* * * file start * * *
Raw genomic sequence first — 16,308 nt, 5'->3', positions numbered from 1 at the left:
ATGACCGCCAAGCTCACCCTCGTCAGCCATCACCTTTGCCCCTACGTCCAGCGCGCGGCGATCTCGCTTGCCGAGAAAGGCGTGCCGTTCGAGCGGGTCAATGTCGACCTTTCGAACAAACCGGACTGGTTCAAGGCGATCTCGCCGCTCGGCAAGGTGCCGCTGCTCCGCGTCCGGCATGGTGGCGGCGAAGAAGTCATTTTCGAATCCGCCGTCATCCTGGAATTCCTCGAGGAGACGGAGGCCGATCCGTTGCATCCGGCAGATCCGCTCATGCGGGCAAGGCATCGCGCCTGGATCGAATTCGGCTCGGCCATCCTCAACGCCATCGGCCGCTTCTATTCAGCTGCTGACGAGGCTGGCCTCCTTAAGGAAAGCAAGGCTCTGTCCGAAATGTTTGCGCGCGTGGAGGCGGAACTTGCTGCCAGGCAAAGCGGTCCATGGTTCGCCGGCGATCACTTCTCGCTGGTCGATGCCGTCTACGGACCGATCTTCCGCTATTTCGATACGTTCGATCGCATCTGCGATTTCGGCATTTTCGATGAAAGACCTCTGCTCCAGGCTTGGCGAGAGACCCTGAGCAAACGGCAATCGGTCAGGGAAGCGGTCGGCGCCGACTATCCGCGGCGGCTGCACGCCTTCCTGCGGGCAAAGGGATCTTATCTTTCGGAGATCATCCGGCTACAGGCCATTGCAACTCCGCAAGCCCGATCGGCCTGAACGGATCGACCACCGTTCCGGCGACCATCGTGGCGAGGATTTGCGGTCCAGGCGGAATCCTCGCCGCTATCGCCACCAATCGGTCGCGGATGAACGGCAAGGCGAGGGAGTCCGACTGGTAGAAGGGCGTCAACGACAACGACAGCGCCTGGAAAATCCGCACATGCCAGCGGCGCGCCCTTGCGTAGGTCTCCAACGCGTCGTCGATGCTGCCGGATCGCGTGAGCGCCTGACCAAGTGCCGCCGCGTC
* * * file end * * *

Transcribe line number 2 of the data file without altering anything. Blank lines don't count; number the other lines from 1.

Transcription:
ATGACCGCCAAGCTCACCCTCGTCAGCCATCACCTTTGCCCCTACGTCCAGCGCGCGGCGATCTCGCTTGCCGAGAAAGGCGTGCCGTTCGAGCGGGTCAATGTCGACCTTTCGAACAAACCGGACTGGTTCAAGGCGATCTCGCCGCTCGGCAAGGTGCCGCTGCTCCGCGTCCGGCATGGTGGCGGCGAAGAAGTCATTTTCGAATCCGCCGTCATCCTGGAATTCCTCGAGGAGACGGAGGCCGATCCGTTGCATCCGGCAGATCCGCTCATGCGGGCAAGGCATCGCGCCTGGATCGAATTCGGCTCGGCCATCCTCAACGCCATCGGCCGCTTCTATTCAGCTGCTGACGAGGCTGGCCTCCTTAAGGAAAGCAAGGCTCTGTCCGAAATGTTTGCGCGCGTGGAGGCGGAACTTGCTGCCAGGCAAAGCGGTCCATGGTTCGCCGGCGATCACTTCTCGCTGGTCGATGCCGTCTACGGACCGATCTTCCGCTATTTCGATACGTTCGATCGCATCTGCGATTTCGGCATTTTCGATGAAAGACCTCTGCTCCAGGCTTGGCGAGAGACCCTGAGCAAACGGCAATCGGTCAGGGAAGCGGTCGGCGCCGACTATCCGCGGCGGCTGCACGCCTTCCTGCGGGCAAAGGGATCTTATCTTTCGGAGATCATCCGGCTACAGGCCATTGCAACTCCGCAAGCCCGATCGGCCTGAACGGATCGACCACCGTTCCGGCGACCATCGTGGCGAGGATTTGCGGTCCAGGCGGAATCCTCGCCGCTATCGCCACCAATCGGTCGCGGATGAACGGCAAGGCGAGGGAGTCCGACTGGTAGAAGGGCGTCAACGACAACGACAGCGCCTGGAAAATCCGCACATGCCAGCGGCGCGCCCTTGCGTAGGTCTCCAACGCGTCGTCGATGCTGCCGGATCGCGTGAGCGCCTGACCAAGTGCCGCCGCGTC